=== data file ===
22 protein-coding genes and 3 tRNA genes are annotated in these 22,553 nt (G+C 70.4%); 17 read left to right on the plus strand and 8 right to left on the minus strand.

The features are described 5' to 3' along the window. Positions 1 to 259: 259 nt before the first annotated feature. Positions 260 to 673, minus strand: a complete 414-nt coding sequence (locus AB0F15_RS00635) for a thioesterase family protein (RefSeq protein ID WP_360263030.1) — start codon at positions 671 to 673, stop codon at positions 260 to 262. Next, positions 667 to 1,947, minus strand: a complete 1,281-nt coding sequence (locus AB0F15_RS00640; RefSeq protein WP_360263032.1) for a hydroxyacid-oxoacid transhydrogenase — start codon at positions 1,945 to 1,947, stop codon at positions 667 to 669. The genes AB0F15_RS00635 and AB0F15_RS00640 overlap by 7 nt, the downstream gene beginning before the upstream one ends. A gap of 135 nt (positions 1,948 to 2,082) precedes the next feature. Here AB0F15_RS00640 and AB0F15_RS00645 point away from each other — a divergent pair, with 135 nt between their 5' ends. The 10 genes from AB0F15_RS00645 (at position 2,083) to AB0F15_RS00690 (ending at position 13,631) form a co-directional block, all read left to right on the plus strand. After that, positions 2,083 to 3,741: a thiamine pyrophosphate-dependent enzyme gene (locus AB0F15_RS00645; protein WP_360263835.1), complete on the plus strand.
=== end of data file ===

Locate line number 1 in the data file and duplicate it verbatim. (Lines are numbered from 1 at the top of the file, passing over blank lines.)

22 protein-coding genes and 3 tRNA genes are annotated in these 22,553 nt (G+C 70.4%); 17 read left to right on the plus strand and 8 right to left on the minus strand.